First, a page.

lack of appropriate training, and a lack of research leadership, with no sustained programs for developing and disseminating palliative treatments. Despite the enormous health care expenditures for the dying, less than 1 percent of the National Cancer Institute (NCI) budget is spent on any aspect of symptom control, palliative care, or end-of-life research or training.

WHAT IS PALLIATIVE CARE?

The World Health Organization (WHO) defines palliative care in cancer as the “active total care of patients whose disease is not responsive to curative treatment.” The definition is extended in an important way with the statement, “Many aspects of palliative care are also applicable earlier in the course of the illness, in conjunction with anticancer treatment” (WHO, 1990). Palliative care focuses on addressing the control of pain and other symptoms, as well as psychological, social, and spiritual distress. In its recommendation to member governments, WHO states that any national cancer control program should address the needs of its citizens for palliative care. This National Cancer Policy Board report adopts the WHO definition and position, focusing on the importance of palliative care beginning at the time of a cancer diagnosis and increasing in amount and intensity throughout the course of a patient’s illness, until death.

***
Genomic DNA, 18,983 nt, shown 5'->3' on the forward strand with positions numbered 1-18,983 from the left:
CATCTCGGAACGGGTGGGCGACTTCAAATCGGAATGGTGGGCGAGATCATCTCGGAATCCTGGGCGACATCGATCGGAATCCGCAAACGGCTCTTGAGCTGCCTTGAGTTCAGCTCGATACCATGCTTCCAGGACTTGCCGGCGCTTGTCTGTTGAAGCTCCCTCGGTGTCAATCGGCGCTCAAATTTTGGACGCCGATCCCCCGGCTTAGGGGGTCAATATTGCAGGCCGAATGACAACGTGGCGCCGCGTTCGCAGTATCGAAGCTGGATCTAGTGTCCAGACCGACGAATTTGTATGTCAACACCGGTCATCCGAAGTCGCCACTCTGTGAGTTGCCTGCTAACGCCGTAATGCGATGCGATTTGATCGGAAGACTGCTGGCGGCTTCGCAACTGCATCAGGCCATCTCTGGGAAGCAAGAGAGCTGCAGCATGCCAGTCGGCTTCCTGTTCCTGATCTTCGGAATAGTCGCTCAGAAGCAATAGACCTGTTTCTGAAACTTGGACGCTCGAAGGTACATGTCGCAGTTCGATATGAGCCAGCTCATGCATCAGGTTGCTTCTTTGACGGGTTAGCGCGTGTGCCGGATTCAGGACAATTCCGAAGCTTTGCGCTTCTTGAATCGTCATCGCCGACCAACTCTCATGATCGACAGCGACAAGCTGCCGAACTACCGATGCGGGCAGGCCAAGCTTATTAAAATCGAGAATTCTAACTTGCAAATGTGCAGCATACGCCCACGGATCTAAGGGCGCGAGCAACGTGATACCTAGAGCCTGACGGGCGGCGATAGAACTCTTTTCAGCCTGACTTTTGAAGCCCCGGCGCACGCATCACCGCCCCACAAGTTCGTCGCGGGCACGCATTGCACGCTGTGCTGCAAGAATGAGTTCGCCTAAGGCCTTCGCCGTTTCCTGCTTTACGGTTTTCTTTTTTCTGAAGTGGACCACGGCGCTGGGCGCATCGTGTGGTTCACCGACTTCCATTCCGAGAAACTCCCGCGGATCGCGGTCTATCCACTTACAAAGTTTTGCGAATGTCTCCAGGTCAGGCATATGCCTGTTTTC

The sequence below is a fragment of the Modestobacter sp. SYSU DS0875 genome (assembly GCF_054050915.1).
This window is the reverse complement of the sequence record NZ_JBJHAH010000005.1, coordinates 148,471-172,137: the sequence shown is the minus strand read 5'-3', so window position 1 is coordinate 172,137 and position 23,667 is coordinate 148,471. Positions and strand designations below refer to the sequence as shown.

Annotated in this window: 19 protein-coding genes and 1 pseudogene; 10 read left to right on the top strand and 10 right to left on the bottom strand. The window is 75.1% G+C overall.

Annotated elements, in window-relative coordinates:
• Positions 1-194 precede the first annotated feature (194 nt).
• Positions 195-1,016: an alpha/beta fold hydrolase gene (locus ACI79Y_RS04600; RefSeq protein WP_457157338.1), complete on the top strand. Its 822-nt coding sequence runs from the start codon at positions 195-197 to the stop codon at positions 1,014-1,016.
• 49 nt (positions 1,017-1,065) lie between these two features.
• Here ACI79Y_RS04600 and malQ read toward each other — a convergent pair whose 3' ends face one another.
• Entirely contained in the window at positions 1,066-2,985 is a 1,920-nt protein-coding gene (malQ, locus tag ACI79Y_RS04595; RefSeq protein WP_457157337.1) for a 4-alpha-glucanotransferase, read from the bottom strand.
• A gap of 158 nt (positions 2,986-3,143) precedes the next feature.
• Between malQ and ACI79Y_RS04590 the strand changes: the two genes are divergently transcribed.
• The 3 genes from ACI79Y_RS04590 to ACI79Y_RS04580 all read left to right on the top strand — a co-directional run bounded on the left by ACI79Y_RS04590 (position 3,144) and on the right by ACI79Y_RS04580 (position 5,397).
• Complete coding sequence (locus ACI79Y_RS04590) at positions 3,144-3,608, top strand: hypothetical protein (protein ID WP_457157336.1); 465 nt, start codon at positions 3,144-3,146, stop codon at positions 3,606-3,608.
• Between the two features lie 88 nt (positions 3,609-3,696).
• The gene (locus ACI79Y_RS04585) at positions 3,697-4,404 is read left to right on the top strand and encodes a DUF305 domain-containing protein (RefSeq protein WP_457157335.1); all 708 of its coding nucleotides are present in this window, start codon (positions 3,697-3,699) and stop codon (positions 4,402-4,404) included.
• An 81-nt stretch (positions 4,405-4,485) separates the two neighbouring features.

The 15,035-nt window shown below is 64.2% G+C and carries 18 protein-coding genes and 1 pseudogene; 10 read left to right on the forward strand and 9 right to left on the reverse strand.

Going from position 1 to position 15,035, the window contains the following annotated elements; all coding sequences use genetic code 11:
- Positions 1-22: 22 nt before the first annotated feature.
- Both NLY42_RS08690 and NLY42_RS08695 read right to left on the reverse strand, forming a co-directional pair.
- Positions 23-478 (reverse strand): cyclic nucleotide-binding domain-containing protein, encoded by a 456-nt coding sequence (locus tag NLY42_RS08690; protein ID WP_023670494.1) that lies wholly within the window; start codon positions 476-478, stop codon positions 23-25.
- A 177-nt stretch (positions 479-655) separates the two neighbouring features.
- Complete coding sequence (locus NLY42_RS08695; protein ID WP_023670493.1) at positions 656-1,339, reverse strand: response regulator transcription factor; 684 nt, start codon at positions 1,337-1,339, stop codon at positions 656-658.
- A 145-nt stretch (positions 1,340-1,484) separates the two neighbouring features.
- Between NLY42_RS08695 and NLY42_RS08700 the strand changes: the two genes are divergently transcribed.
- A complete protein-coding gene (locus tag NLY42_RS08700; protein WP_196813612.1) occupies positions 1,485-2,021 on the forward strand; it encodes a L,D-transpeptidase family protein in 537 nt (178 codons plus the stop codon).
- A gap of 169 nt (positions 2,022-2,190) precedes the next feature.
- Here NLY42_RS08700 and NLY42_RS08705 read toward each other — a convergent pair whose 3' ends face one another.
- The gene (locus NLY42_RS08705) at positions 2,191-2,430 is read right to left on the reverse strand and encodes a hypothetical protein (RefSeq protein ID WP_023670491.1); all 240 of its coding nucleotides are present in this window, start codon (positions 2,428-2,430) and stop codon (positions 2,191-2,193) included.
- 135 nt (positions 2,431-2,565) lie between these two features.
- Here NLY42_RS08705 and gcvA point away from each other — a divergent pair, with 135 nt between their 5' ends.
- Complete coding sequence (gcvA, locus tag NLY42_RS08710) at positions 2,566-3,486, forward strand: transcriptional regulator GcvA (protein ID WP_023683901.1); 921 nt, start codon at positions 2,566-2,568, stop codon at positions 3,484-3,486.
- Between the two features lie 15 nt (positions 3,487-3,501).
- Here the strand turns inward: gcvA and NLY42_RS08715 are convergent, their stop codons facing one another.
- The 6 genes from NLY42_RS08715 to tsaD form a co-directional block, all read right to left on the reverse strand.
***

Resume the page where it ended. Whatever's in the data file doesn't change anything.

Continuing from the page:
In a practical sense, 6 major skill sets comprise complete palliative care:

  1. communication,

  2. decisionmaking,

  3. management of complications of treatment and the disease,

  4. symptom control,

  5. psychosocial care of patient and family, and

  6. care of the dying.

Some of these skills—communication, decisionmaking, psychosocial care of patient and family—are important throughout the trajectory of illness. Others emerge and recede in importance at different times. Treatment and prevention of complications caused by primary cancer treatments are generally episodic, though some require long-term management. Disease complications may require a variety of interventions (including surgery and radiation) that, for many, do not fit neatly into a palliative care definition. The need for symptom control unrelated to treatment generally increases as a person approaches death, but at least for some patients, it begins much earlier. Symptom control is never, however, a substitute for primary cancer care that is desired by a patient.



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